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If it comes to the Kentucky Derby, there’s been a very clear evolution in how intricate wagers could be, and how you can almost bet on any type of impact on Derby day. We’ve moved far beyond simply picking a winner along with a second-place finisher and moved to head-to-head wagers, bets on racing fractions, duration of success, as well as bets like just how many Tweets President Donald Trump will make. Although I tend to find myself attempting to rationalize and come up with quantifiable amounts to support my wager, who knows what’s going to occur after three Mint Julep’s and being down $300 prior to the actual race begins?
Here are just three of my favorite proposition wagers for the Kentucky Derby:
How many lengths will be winner win ? Over 1.5 (-160), or Beneath 1.5 (+120)
The Kentucky Derby has been decided by less than 1 length on 42 events. On the opposite conclusion, the Derby has been obtained by four lengths or more 23 times.
Within this year’s run for the roses there seems to be a great deal of speed horses entered, or at least horses that tend to prefer the front end. With lots of vying for early positioning, a possible pace duel might appear upfront. If that’s the case, then it tends to benefit horses that are sitting just off the speed, and provides a fair shot for some of the deep closers to run down the frontrunners from the stretch.
The most likely case scenario with this wager to money would be for faster fractions upfront and a bunched-up finish at the wire. In a field as competitive and carefully matched as this one, there’s a great deal of value in choosing the underdog alternative for the margin of length victory.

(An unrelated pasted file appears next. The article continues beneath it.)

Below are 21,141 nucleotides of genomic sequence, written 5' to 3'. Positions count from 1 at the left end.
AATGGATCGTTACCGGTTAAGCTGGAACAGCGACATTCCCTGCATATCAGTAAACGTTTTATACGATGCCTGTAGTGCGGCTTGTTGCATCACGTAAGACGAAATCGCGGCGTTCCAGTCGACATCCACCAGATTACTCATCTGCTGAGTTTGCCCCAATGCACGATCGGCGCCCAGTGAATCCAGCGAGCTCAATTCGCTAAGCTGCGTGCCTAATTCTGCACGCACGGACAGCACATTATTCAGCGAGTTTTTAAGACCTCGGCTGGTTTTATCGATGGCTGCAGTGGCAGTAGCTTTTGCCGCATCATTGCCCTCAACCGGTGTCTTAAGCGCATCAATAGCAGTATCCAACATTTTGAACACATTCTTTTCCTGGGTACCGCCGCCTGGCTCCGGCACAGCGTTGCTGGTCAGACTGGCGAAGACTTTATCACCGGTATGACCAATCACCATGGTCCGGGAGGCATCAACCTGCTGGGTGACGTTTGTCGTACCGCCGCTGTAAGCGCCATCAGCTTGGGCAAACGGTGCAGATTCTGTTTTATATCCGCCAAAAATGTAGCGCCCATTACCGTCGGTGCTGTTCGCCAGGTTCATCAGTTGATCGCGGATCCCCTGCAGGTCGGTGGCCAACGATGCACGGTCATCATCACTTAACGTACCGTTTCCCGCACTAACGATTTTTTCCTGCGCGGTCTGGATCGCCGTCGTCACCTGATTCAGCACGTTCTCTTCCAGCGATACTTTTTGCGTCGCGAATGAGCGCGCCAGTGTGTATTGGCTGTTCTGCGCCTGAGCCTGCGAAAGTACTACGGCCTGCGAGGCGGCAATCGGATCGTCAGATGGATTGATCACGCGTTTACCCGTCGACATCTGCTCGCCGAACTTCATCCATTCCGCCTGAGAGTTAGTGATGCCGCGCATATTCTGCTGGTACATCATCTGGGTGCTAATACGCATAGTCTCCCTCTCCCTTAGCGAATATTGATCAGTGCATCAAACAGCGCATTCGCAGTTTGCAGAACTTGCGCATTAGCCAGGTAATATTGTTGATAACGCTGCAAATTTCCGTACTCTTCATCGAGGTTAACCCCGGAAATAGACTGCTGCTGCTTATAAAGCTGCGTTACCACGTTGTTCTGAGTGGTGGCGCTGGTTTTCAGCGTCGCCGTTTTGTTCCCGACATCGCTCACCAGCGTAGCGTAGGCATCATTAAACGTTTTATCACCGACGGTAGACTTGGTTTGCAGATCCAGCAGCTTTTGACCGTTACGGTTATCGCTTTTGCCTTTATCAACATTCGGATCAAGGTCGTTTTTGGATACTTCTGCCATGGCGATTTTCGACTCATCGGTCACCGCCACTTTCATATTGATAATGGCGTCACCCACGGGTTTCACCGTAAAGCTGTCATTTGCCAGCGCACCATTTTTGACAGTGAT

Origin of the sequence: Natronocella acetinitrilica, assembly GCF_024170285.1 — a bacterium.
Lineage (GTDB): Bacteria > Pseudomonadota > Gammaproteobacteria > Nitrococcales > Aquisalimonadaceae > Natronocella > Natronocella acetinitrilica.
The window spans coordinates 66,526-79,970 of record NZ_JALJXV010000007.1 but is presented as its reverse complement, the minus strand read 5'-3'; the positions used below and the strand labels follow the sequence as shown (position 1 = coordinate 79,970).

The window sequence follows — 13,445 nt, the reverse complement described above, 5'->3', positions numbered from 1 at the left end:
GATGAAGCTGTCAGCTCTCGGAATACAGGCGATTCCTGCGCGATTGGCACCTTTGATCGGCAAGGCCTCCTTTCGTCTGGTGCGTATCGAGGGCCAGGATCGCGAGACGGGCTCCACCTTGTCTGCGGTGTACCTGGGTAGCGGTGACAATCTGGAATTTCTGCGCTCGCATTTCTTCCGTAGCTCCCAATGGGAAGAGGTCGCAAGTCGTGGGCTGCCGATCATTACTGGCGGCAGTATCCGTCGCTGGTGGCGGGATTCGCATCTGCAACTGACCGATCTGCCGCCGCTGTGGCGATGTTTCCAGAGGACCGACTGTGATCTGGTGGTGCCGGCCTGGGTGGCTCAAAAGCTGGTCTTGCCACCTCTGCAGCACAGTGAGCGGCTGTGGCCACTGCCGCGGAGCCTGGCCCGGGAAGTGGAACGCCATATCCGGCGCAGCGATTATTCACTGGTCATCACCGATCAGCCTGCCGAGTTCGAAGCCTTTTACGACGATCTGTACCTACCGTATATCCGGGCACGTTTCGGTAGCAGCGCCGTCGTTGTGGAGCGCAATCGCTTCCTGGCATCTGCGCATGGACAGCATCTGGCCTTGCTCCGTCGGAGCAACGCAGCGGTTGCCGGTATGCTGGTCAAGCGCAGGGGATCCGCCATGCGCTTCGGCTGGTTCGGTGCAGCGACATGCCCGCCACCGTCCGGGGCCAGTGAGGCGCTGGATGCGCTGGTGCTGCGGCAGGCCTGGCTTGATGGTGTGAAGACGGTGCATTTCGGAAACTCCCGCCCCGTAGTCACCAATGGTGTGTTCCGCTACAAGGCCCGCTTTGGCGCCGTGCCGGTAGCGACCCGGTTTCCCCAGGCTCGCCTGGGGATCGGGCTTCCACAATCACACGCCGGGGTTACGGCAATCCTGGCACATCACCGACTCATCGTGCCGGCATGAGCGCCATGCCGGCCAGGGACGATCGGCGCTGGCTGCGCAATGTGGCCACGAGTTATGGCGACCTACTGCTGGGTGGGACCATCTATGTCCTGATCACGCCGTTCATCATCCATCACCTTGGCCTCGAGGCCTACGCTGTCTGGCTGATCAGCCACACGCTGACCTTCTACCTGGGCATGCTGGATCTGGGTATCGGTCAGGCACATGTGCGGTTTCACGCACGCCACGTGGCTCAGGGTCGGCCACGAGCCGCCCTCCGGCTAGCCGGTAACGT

Will any horse win two of three Triple Crown Races? No (-175), or Yes (+135)
The odds with this have changed as Justify became the 13th Triple Crown winner ever. Since 2002 there were numerous near misses — six — with War Emblem, Funny Cide, Smarty Jones, Big Brown, I’ll Have Another, along with California Chrome.
Triple Crown winners tend to come in bunches together with three winners in the 1930s, four in 1940s, and three in the 1970s. This tendency appears to be really be factored into the likelihood of the wager, as well as the recency bias of Justify capturing the bidding last year.
With the Kentucky Derby field as wide open as it has been in years, and with no overwhelming favorite — money on an easy proposition bet this weekend and wager the”No.”
The Last Place Saddlecloth Number Will be? Odd (-200), or (+160)
This number seems to overvalue the fact that the longest shot on the board brings post 15. Although there are two 50-1 morning-line runners, the Japanese horse #15 Master Fencer will probably go off at higher odds than that at the telephone to the post.
Regardless of who plays or underperforms based in their odds, the probably last-place finisher is a runner who records that a DNF or must pull up. This can often happen due to unforeseeable conditions and is something that you cannot handicap for. Assuming that the race has been run smoothly, five of the 10 runners at 20-1 odds or greater will be breaking out of a gate having an saddlecloth number. In +160, that seems like a great deal of worth to take a 50/50 proposition wager.
Fantastic luck this weekend, and revel in the”most exciting two minutes in sport!”

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